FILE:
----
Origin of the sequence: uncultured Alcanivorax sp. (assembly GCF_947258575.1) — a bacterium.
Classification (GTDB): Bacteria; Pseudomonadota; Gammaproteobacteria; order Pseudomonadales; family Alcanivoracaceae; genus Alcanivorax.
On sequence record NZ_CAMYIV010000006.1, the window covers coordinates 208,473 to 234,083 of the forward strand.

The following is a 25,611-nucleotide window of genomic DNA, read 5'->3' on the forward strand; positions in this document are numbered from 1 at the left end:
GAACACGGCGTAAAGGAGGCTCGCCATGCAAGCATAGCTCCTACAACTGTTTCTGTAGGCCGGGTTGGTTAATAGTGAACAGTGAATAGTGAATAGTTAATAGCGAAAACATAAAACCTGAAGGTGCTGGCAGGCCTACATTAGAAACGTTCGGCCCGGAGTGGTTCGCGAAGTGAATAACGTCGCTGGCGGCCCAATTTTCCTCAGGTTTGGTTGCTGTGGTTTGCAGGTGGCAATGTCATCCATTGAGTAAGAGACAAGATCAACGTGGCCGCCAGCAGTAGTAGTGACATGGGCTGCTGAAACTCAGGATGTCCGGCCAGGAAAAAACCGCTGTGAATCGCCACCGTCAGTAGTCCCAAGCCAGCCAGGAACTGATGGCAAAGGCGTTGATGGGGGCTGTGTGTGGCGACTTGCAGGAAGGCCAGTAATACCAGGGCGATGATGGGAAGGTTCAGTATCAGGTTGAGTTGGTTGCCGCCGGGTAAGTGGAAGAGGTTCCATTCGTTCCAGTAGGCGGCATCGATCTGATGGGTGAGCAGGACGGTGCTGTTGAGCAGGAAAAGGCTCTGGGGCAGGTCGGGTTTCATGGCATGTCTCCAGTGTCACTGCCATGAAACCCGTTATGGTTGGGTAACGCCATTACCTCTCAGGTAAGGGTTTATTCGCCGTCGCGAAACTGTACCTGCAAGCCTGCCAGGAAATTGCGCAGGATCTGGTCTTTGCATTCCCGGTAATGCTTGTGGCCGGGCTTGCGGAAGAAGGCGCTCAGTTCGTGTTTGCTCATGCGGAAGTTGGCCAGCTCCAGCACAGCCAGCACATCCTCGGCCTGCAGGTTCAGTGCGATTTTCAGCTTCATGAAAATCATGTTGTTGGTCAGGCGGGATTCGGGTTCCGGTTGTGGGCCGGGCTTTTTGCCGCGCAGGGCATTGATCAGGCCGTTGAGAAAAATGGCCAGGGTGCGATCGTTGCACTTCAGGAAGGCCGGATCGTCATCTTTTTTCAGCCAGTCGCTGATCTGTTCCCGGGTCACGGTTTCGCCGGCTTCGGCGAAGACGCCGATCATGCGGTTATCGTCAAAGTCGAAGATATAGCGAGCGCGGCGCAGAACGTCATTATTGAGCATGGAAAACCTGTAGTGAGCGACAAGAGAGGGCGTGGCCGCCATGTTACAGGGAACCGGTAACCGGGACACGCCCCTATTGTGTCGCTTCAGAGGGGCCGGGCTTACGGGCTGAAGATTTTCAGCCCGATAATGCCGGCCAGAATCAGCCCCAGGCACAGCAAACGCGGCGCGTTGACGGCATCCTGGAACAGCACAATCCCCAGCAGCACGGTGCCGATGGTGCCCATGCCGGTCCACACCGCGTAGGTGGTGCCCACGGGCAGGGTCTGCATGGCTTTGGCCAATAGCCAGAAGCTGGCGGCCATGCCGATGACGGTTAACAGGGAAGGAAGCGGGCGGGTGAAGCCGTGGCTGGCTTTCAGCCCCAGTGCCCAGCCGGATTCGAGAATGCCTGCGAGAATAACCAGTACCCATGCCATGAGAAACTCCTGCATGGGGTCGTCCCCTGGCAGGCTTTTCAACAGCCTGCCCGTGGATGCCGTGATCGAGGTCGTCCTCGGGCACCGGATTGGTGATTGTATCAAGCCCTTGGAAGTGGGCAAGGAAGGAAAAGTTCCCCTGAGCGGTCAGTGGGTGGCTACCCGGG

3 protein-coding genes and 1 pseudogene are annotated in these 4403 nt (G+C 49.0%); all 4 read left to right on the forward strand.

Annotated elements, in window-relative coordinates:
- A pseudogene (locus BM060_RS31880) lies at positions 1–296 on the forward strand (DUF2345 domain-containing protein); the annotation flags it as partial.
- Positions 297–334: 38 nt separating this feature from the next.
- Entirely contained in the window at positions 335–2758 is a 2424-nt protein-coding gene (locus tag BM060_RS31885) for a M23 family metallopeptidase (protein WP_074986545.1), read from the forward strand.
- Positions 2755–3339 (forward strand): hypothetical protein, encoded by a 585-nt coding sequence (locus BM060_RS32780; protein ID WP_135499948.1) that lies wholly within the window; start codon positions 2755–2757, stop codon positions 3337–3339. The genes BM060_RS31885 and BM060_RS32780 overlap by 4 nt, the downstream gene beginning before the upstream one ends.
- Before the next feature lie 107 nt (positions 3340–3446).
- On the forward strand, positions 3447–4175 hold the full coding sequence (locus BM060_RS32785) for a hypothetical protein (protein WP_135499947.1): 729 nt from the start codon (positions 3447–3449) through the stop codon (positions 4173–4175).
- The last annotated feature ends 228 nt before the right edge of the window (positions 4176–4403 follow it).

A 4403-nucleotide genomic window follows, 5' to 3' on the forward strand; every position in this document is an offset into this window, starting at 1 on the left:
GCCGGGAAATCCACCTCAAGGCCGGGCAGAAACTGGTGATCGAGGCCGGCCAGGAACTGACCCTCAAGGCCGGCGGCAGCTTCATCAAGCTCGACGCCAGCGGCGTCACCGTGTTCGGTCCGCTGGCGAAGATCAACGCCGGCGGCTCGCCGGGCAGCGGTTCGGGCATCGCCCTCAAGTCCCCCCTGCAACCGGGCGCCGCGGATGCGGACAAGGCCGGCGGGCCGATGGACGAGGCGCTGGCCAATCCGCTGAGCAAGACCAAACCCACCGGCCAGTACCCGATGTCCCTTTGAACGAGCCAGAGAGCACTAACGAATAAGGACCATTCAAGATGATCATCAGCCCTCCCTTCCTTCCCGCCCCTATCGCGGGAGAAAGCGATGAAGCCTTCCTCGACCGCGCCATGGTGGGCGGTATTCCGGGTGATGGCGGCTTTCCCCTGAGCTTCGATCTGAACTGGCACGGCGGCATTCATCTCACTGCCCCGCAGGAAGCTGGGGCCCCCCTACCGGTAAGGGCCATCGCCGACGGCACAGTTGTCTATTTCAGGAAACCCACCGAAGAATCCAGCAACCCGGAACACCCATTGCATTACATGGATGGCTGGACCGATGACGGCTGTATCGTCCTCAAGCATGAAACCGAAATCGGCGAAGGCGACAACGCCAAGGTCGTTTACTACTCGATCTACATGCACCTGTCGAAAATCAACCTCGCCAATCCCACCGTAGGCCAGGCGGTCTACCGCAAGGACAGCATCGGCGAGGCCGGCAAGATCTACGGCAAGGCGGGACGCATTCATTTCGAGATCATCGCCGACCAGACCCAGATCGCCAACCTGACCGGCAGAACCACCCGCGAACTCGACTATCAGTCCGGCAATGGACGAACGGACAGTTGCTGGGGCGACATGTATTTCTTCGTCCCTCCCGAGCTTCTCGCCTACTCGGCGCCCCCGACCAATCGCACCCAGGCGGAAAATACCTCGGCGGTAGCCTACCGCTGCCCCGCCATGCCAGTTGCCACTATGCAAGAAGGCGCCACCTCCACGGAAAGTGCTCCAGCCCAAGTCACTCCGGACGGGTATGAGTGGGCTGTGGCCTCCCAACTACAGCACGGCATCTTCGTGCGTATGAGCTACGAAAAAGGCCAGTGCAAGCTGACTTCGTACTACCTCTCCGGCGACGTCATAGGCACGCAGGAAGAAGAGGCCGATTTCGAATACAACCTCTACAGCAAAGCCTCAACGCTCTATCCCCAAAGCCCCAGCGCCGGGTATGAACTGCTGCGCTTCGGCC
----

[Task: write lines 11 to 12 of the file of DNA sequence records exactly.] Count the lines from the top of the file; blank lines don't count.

- Positions 2755–3339 (forward strand): hypothetical protein, encoded by a 585-nt coding sequence (locus BM060_RS32780; protein ID WP_135499948.1) that lies wholly within the window; start codon positions 2755–2757, stop codon positions 3337–3339. The genes BM060_RS31885 and BM060_RS32780 overlap by 4 nt, the downstream gene beginning before the upstream one ends.
- Before the next feature lie 107 nt (positions 3340–3446).